Posted on 14 April 2009
Research into nuclear fusion has long offered the hope of a greenhouse gas-free source of power. It is now reaching a critical stage with a series of major new developments around the world. Experiments will begin shortly at the recently completed National Ignition Facility (NIF), in the United States, and a ten billion Euro experimental reactor (ITER) is being built in France. NIF should achieve ‘breakeven’ where more fusion energy is output than used to heat material to fusion conditions in around a year’s time.
While there are still significant obstacles to overcome, there is every reason to believe that a commercial nuclear fusion reactor could be up and running in the next 20 or 30 years
Professor Greg Tallents
As interest in the potential offered by nuclear fusion research grows, the Department of Physics at the University of York has become the first in the country to offer a Fusion Energy Masters degree. Recruitment for the course is now underway with the first students starting in October 2009.
Nuclear fusion occurs when light elements such as hydrogen combine to form heavier elements. Fusion reactions generate a large amount of energy but require atomic nuclei to be forced together in a very high temperature environment. The heat and light from the Sun are produced by fusion, but the necessary conditions for a fusion reactor are difficult to reproduce on earth.
Professor Greg Tallents, the course director, said: “Concerns about the impact of existing methods of generating power on the environment and how we will meet the world’s growing energy needs have added new impetus to research into nuclear fusion.
“While there are still significant obstacles to overcome, there is every reason to believe that a commercial nuclear fusion reactor could be up and running in the next 20 or 30 years.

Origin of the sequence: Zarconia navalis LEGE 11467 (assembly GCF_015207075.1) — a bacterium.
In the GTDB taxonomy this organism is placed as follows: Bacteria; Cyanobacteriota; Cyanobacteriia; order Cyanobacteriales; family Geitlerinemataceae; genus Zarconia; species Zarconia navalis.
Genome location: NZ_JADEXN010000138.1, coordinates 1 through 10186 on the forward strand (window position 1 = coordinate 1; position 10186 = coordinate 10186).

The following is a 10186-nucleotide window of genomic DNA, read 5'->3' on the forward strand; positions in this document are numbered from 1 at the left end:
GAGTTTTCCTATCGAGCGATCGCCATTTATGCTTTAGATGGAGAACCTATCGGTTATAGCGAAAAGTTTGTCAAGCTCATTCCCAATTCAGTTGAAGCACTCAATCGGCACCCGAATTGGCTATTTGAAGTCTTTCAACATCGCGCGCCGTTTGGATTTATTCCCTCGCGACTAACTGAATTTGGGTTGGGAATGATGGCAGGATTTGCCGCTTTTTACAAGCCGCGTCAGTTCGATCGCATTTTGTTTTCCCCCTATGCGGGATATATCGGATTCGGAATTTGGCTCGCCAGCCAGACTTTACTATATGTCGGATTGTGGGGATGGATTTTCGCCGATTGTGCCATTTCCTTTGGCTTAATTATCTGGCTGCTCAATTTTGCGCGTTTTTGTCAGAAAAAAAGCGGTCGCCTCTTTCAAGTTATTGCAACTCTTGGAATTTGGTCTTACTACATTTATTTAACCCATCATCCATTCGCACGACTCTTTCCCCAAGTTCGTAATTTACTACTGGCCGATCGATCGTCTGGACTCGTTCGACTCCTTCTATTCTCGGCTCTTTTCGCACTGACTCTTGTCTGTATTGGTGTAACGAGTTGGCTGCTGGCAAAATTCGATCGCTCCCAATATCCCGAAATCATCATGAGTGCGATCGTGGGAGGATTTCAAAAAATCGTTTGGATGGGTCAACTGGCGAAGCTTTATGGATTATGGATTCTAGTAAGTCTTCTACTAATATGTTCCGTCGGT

“As momentum builds towards that goal, laboratories working in this field are already struggling to recruit suitably trained scientists and that demand for appropriately skilled people is going to grow.“
The establishment of the new MSc course is a natural development for the Department of Physics which is the only one in the country to have a major interest in the two main concepts that are the focus of nuclear fusion research: magnetic confinement fusion and inertial confinement fusion.
In inertial confinement, fusion occurs at high density using lasers to compress for a short time the hydrogen isotopes deuterium and tritium. In magnetic confinement, magnetic fields confine lower density deuterium and tritium for much longer periods of time. The inherent efficiency of magnetic confinement makes it the approach likely to produce the first commercial fusion reactor, though inertial confinement is likely to be the first to achieve breakeven.
The Department has well established links with the leading laboratories working in the field, which gives it access to world-leading fusion facilities.
The course is expected to appeal to recent physics graduates but individuals from other backgrounds will be considered.